The term “metaverse” was coined by Neal Stephenson in a science fiction novel almost 30 years ago. “Metaverse” is currently a major buzzword in the world of tech, business, and finance, and like all buzzwords, its definition is fuzzy and contested and means different concepts to different people.
Metaverse is a vision of a highly immersive and interactive shared world inhabited by avatars of real people that will enable billions of people to work, play, collaborate and socialize in entirely new ways. It will be driven by real-time, globally interconnected virtual- and augmented-reality environments and digital experiences that will make you feel that you’re really there, and feel like other people are really there with you, too.
Available individually and concurrently: Everyone can be a part of the Metaverse and take part in a specific event/place/activity simultaneously and with their agency in the Metaverse. Avatars are 3D representations of players. In the metaverse, users create customized avatars that can take on any physical characteristics and personalities they want. Your avatar can interact with other players, as well as with the platform.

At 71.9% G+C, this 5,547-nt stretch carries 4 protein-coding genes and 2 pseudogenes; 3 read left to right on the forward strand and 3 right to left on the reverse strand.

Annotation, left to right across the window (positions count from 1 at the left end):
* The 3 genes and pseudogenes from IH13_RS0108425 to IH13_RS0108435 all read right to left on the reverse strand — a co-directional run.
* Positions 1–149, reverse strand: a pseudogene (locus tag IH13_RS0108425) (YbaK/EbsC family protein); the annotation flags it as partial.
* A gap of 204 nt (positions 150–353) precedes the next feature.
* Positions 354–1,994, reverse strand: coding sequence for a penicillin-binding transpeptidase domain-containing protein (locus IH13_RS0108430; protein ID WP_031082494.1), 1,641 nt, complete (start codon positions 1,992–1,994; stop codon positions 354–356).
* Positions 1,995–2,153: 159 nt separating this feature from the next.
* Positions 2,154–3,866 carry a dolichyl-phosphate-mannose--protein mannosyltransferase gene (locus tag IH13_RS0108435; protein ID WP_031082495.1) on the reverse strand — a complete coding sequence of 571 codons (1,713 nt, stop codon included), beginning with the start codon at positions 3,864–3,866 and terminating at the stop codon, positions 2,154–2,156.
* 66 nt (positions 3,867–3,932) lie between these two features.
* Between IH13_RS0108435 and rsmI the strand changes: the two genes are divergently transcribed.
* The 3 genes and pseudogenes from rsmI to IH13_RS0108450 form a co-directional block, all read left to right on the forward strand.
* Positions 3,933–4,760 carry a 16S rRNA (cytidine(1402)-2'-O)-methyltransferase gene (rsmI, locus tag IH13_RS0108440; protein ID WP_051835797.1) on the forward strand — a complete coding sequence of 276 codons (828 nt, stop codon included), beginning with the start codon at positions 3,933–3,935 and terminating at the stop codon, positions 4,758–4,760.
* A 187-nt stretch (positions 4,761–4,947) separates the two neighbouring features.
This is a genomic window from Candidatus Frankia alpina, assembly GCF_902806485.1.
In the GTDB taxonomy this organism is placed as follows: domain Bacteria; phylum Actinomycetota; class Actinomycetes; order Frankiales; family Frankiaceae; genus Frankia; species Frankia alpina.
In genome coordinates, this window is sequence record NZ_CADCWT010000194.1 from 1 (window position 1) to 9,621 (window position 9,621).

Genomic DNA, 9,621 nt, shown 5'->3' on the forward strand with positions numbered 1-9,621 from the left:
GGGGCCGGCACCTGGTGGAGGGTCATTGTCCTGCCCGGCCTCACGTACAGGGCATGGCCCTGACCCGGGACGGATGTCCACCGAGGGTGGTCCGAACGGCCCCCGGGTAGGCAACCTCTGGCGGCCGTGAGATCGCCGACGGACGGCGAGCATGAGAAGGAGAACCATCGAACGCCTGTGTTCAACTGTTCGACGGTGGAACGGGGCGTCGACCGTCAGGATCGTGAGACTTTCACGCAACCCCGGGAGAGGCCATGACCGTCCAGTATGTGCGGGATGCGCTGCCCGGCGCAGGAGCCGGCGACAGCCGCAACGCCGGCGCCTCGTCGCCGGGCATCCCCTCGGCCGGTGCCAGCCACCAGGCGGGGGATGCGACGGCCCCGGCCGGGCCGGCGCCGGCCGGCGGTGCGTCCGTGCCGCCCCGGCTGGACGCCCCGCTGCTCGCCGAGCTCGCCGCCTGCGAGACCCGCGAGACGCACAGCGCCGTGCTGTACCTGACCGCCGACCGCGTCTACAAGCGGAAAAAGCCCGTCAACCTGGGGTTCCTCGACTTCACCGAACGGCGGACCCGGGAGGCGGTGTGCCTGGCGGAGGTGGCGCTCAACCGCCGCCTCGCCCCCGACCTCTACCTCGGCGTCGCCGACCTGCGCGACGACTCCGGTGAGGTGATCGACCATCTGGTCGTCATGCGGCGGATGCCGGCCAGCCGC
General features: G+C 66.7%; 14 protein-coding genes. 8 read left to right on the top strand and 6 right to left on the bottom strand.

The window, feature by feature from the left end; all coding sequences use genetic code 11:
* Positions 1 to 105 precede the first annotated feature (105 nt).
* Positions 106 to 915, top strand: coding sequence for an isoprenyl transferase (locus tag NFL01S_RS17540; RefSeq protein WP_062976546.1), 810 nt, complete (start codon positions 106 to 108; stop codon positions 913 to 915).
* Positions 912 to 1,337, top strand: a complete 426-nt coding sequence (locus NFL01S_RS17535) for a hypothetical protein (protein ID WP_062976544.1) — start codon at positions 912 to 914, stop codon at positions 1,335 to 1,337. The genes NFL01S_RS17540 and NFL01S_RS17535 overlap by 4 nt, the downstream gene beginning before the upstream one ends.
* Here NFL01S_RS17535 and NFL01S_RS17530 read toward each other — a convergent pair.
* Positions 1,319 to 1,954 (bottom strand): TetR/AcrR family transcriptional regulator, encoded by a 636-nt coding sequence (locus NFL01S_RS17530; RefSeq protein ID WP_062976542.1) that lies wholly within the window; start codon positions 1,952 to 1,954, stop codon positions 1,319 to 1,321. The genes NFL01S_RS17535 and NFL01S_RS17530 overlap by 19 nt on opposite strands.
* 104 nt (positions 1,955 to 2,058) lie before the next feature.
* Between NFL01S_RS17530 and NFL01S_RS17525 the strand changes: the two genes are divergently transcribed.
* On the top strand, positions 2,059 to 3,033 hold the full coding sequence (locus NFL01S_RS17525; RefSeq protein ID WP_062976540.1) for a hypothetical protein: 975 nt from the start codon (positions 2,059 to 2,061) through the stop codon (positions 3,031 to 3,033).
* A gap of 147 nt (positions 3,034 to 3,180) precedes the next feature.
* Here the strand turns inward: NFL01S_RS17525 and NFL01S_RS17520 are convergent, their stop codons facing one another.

For online game makers, social networks, and other technology leaders, the metaverse is the next big technology platform in computing after the world wide web and mobile. Mark Zuckerberg revealed in July 2021 that the company intends to construct a more maximalist version of Facebook that includes social presence, office work and entertainment. Facebook changed its name to Meta on October 28, 2021, reflecting its more significant commitment to creating a virtual environment known as a metaverse.
There are a few factors that have catapulted it to the forefront of the tech industry’s thinking in the past few years. Today we already have many of the different components that could make up a metaverse (like virtual shopping, games, casinos, and concerts), but we don’t have a platform that brings these pieces together and allows us to move around the entire “world” seamlessly, with the same avatar, explains Bernard Marr a world-renowned futurist.
The metaverse will also be persistent. It never “resets,” “pauses,” or “ends,” — it just keeps going endlessly. Players would be capable of doing virtually anything they want in the metaverse, they can start playing game together, stop and do something else and come back later to finish the game.